Spotlight on Senegal
Increase the popularity of cycling in Senegal, organise mountain bike events to attract youngsters, find partners willing to invest in the sport… Michel Thioub set himself a tough set of challenges when elected President of the Fédération Sénégalaise de Cyclisme in April 2015.
But his immediate objective was to restore and develop the country’s national stage race, the Tour du Sénégal. As Technical Director of the Federation for 28 years, Thioub used to organise 45 regional and national races each year. In the early 2000s he revived the dormant Tour du Sénégal, which he then organised annually until 2011 when ill-health meant he had to take a step back. Again, the Tour disappeared.
Thanks to the determination of the new Federation President, the Tour du Sénégal was restored in 2015, returned to the UCI Africa Tour calendar in 2016 and in April this year enjoyed another successful edition.
But Race Director Thioub is never satisfied: “There are always things that can be improved. I am always under pressure and worried about everyone’s well-being but I have had some very positive feedback.”
He says a national tour such as the Tour du Sénégal, where local hero Bécaye Traoré finished 10th this year, goes a long way to motivating the population
“There is a lot of enthusiasm for cycling in Sénégal but activity has diminished in the last few years. The Tour du Sénégal is very popular, it received good press coverage, school children were released from class to come and watch, and we organised festivities in the evenings after the stages where everyone could get together.”
He is always on the lookout for ways to add spice to the racing and would dearly like to hold one or two stages in a neighbouring country to make a change from Senegal’s largely flat, wind-exposed roads.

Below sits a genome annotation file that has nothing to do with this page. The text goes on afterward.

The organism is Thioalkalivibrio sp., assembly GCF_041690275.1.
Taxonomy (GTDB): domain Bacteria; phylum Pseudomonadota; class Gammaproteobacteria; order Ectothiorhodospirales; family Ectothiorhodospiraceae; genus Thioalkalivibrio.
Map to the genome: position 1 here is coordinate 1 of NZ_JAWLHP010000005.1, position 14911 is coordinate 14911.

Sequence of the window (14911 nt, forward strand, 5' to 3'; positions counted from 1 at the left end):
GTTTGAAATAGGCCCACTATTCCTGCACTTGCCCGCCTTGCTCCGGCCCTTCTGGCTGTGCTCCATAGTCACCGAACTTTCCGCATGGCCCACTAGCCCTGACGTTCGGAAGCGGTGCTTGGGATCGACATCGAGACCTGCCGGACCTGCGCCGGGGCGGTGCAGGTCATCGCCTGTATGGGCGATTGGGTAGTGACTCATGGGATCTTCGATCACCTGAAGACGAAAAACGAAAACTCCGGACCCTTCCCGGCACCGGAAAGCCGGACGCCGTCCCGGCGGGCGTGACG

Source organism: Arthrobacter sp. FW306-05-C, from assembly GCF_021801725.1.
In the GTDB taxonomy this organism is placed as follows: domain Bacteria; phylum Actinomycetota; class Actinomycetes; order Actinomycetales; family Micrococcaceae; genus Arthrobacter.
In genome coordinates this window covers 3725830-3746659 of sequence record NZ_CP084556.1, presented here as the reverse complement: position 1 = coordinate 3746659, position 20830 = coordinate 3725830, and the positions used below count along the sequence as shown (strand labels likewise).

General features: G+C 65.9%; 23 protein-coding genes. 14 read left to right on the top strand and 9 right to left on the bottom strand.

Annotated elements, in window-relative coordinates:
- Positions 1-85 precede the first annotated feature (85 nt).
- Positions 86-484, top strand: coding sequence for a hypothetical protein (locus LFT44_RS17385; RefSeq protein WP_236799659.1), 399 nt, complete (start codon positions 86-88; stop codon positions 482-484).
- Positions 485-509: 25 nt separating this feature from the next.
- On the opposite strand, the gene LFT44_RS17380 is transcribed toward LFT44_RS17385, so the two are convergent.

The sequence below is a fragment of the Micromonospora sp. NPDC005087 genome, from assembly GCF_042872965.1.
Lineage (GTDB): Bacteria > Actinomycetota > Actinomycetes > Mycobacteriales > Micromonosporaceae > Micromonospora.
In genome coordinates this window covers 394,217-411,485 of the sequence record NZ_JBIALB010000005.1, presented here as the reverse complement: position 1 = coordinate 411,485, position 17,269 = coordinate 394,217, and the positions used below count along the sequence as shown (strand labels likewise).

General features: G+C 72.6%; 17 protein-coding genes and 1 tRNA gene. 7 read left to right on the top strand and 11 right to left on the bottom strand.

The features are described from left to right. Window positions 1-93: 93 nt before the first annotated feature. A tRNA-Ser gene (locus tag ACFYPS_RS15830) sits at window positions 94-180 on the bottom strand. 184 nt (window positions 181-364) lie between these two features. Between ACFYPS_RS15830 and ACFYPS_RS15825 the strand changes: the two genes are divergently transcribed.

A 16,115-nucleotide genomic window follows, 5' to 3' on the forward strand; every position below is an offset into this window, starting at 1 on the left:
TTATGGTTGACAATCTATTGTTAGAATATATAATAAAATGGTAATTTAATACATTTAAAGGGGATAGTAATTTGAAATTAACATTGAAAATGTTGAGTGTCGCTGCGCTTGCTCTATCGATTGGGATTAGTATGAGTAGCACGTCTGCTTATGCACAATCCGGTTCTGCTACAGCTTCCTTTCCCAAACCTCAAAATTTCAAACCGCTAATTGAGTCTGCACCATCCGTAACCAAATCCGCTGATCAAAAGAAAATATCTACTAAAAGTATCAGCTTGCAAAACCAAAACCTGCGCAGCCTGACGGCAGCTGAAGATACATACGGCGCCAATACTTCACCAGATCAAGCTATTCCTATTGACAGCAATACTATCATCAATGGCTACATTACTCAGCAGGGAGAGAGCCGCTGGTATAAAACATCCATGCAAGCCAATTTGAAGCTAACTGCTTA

“I would like to get away from the routine and innovate. But I have to be prudent as there is always the problem of finance.”
One of the Federation President’s biggest handicaps in his work is the lack of money.
“Technically, we are very good. I have been involved in cycling since the 1960s and organised a lot of races. The problem is finance. Cycling is not football and the investment is not the same.”
Looking for race experience
Lack of finance also means that the national team is not always able to accept invitations to race abroad. And with not even 25 events currently organised annually in Senegal, the athletes are lacking race experience.
“A rider should have at least 80 days racing a year and we just can’t manage that,” says Thioub.
Several talented young riders are coming up behind 30-year-old Bécaye Traoré, and Thioub was proud to see his country’s riders right up in the action at the African Continental Championships in Luxor, Egypt, in February. They have also gained experience in Morocco and Gabon, and the President is sure that their experience at these races will lead to even better results next year.
Meanwhile, he means to build Senegal’s cycling future by encouraging younger children to take up the sport.
To do this he will canvass major brands to put their name to new cycling clubs in order to increase the number of clubs which has declined to just 10 throughout the country. Plans are afoot to work with schools to encourage children to participate in twice-weekly cycling games and workshops.
Talent detection will be carried out at mountain bike races: “Mountain bikes are cheaper than road bikes so they are more accessible. A lot of children in the smaller villages go to school on bikes and we want to encourage that.
“The bike is very important in all aspects of life: for the protection of the environment and for health reasons. We need to raise people’s awareness and also get the Government on board.
“I have ideas running 100km/h through my head but we need time. I am optimistic and I believe anything is possible.”